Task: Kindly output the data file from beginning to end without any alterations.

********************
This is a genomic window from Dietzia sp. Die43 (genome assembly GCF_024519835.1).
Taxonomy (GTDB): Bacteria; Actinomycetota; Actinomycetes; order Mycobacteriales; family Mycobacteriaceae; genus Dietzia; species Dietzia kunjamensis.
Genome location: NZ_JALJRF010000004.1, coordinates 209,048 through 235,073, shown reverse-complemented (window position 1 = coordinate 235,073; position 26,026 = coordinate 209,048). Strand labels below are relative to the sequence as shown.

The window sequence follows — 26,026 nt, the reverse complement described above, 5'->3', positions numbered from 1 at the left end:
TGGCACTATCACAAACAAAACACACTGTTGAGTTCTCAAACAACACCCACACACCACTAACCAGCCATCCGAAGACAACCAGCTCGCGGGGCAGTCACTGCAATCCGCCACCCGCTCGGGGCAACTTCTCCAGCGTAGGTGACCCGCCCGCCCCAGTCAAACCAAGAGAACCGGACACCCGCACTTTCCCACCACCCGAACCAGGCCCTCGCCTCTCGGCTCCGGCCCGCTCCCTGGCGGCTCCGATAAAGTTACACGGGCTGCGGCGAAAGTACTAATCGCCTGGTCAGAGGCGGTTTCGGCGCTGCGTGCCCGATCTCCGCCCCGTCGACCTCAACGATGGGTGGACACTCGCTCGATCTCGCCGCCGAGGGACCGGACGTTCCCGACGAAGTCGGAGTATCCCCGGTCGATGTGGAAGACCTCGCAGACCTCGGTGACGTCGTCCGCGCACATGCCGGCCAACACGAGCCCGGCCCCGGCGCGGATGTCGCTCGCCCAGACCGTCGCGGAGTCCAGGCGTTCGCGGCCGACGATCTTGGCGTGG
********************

This is a genomic window from Dietzia sp. Die43 (genome assembly GCF_024519835.1).
Taxonomy (GTDB): Bacteria; Actinomycetota; Actinomycetes; order Mycobacteriales; family Mycobacteriaceae; genus Dietzia; species Dietzia kunjamensis.
Genome location: NZ_JALJRF010000004.1, coordinates 209,048 through 235,073, shown reverse-complemented (window position 1 = coordinate 235,073; position 26,026 = coordinate 209,048). Strand labels below are relative to the sequence as shown.

The window sequence follows — 26,026 nt, the reverse complement described above, 5'->3', positions numbered from 1 at the left end:
TGGCACTATCACAAACAAAACACACTGTTGAGTTCTCAAACAACACCCACACACCACTAACCAGCCATCCGAAGACAACCAGCTCGCGGGGCAGTCACTGCAATCCGCCACCCGCTCGGGGCAACTTCTCCAGCGTAGGTGACCCGCCCGCCCCAGTCAAACCAAGAGAACCGGACACCCGCACTTTCCCACCACCCGAACCAGGCCCTCGCCTCTCGGCTCCGGCCCGCTCCCTGGCGGCTCCGATAAAGTTACACGGGCTGCGGCGAAAGTACTAATCGCCTGGTCAGAGGCGGTTTCGGCGCTGCGTGCCCGATCTCCGCCCCGTCGACCTCAACGATGGGTGGACACTCGCTCGATCTCGCCGCCGAGGGACCGGACGTTCCCGACGAAGTCGGAGTATCCCCGGTCGATGTGGAAGACCTCGCAGACCTCGGTGACGTCGTCCGCGCACATGCCGGCCAACACGAGCCCGGCCCCGGCGCGGATGTCGCTCGCCCAGACCGTCGCGGAGTCCAGGCGTTCGCGGCCGACGATCTTGGCGTGG